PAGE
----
Extremely unique and incredibly well crafted

by Martin Hafer

Welcome to another edition of my “You Ain’t Seen Nothin’ Yet” series — articles about films that are so odd, so groundbreaking and so downright bizarre that you have to see them to believe they’re possible. This time, I would like to focus on a wonderful twisted film by Carter Mays titled Inside Scarlett. I had a chance not only to see the movie but to talk with Carter about his remarkable creation. Unlike many film directors, Mays really seems to be trying to create his own vision and doesn’t seem terribly concerned about making a film that fits into the mainstream. And, in this case his vision is definitely unique…but it’s a good unique and a film you might find very enjoyable despite the strangeness of the plot.

The story is about a young woman named Scarlett–played amazingly well by Isabelle Gardo. The role is incredibly demanding yet she and Mays are able to create a captivating portrait of a woman living inside her own insane nightmarish world. The woman is an Agoraphobe–afraid to leave her own home and is trapped there because of her fears. But Scarlett’s problems go way beyond that, as she is Schizophrenic as well…brought on, at least in part, by a Post-Traumaic Stress Disorder. Someone or something hurt this woman and she’s unable to cope with the pain. Through much of the film you see Scarlett’s world through her eyes–hallucinations and all. Because of this, you never are sure what’s real and what isn’t. At other times, you see the world from the viewpoint of her father, her father’s mistress or an odd friend of Scarlett who is a furry. What is a furry? That’s a person who likes to dress up in animal costumes and may also do so during sexual encounters. Yes, it does have an unusual cast to say the least.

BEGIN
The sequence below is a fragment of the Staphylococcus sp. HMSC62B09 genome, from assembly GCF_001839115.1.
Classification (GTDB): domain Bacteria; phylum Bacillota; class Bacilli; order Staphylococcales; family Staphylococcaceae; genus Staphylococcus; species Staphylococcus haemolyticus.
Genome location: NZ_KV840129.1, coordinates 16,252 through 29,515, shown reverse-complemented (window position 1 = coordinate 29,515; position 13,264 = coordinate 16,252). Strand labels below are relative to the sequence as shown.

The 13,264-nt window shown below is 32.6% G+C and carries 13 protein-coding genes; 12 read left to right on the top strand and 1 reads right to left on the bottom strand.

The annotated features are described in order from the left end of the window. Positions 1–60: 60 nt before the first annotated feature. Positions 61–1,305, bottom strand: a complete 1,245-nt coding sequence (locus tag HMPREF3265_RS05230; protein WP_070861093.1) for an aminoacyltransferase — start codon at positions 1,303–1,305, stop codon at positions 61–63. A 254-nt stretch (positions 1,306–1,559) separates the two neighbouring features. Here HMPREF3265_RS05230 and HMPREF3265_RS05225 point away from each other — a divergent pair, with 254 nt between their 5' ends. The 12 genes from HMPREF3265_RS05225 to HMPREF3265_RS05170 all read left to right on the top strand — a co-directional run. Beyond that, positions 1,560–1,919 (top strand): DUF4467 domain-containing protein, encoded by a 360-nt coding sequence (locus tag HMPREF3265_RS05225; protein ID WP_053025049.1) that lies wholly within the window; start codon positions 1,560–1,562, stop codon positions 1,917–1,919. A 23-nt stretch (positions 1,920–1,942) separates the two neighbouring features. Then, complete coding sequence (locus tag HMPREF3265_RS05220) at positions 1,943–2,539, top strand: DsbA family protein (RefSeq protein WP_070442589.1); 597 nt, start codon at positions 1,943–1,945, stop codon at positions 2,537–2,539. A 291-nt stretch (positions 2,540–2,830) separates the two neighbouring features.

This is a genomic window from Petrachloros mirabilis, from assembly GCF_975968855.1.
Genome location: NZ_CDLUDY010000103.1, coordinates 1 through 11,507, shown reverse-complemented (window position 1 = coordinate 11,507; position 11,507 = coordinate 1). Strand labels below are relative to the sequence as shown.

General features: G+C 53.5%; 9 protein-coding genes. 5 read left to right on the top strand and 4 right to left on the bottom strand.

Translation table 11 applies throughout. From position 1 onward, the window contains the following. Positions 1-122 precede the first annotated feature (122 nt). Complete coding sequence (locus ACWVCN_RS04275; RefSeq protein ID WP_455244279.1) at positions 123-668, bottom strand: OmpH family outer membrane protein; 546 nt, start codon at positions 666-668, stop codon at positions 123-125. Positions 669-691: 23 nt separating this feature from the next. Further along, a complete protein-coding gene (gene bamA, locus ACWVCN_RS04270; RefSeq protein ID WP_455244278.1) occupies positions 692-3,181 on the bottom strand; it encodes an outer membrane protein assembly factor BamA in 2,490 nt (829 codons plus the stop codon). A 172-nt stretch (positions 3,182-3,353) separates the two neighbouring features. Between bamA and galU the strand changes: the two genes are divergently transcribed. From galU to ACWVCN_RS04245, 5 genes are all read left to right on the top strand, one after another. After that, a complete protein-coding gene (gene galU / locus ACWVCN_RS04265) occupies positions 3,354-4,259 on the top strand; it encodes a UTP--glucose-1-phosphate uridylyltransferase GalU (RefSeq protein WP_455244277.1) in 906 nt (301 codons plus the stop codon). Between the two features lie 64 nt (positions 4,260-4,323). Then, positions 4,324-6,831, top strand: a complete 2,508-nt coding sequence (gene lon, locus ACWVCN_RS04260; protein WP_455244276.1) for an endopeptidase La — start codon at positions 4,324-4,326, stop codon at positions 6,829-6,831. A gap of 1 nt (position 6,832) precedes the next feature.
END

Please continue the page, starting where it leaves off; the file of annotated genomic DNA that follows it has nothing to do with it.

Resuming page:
Inside Scarlett
Written & Directed by
Carter Mays
Natassia Halabi, Arielle Raycene, Annie Read
Release Date
Martin’s Grade: A

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As for the story it’s so weird you might just start to think I’ve lost my mind (some might say that the jury is still out on this…especially after they see this film). Scarlett becomes very sick and she vomits repeatedly. Soon the audience starts to realize that she is pregnant…but how can that be? After all, she almost never leaves her house and who could the father be?! While Scarlett is slow in accepting this, she slowly confabulates a story to explain her condition. In her mind, her stuffed animal, Chicken, must be the father! Soon, you see Scarlett and Chicken having conversations about this and he readily admits he got her pregnant and they plan on their future together! Mays and his staff did a great job in these scenes and they created a chicken puppet which was controlled by a puppeteer who laid inside a couch–using his arm to animate the character. This must have been grueling but the end result is hilarious, weird and captivating all at the same time. But what makes all this special is that the more you watch of the film, the more various pieces to the puzzle of the pregnancy fall into place and the audience is encouraged to soon trying to make their own determinations about what is happening. But Mays doesn’t make the mystery easy and he tosses in many items to confuse and misdirect you. He also allows for multiple interpretations as to what you’ve just seen once the movie ends. Some might not like this, but I loved it because if you see this film with your friends, you no doubt will spend a lot of time debating what really occurred as well as what it all means. And the final scene is just … incredible!

My biggest reason for recommending Inside Scarlett is the way Mays crafted the film. It’s often non-linear and episodic–but it never comes off as cheap or choppy. Despite using many edits and making the story a bit confusing at first, it all comes together beautifully. It does all begin to make sense after a while and you realize that Mays took a very, very complicated story and interwove the pieces together like some amazing tapestry.

Carter Mays

This was not an easy film to construct yet Mays was determined to get the look and style of the movie just right. Now if you think perhaps I am a lone weirdo who likes the film, the audience at the screening responded enthusiastically to the picture as well. Additionally, the Tampa Bay Underground Film Festival awarded Inside Scarlett with two of its top awards including Best Screenplay and Best Director! It’s strange beyond belief but it’s also exquisitely made and is a film you just cannot stop watching. I can’t wait to see more from this man and will soon watch his first movie, Bad Chicken, because it, along with Inside Scarlett, is part of a Chicken trilogy, with the third installment coming out sometime in the near future.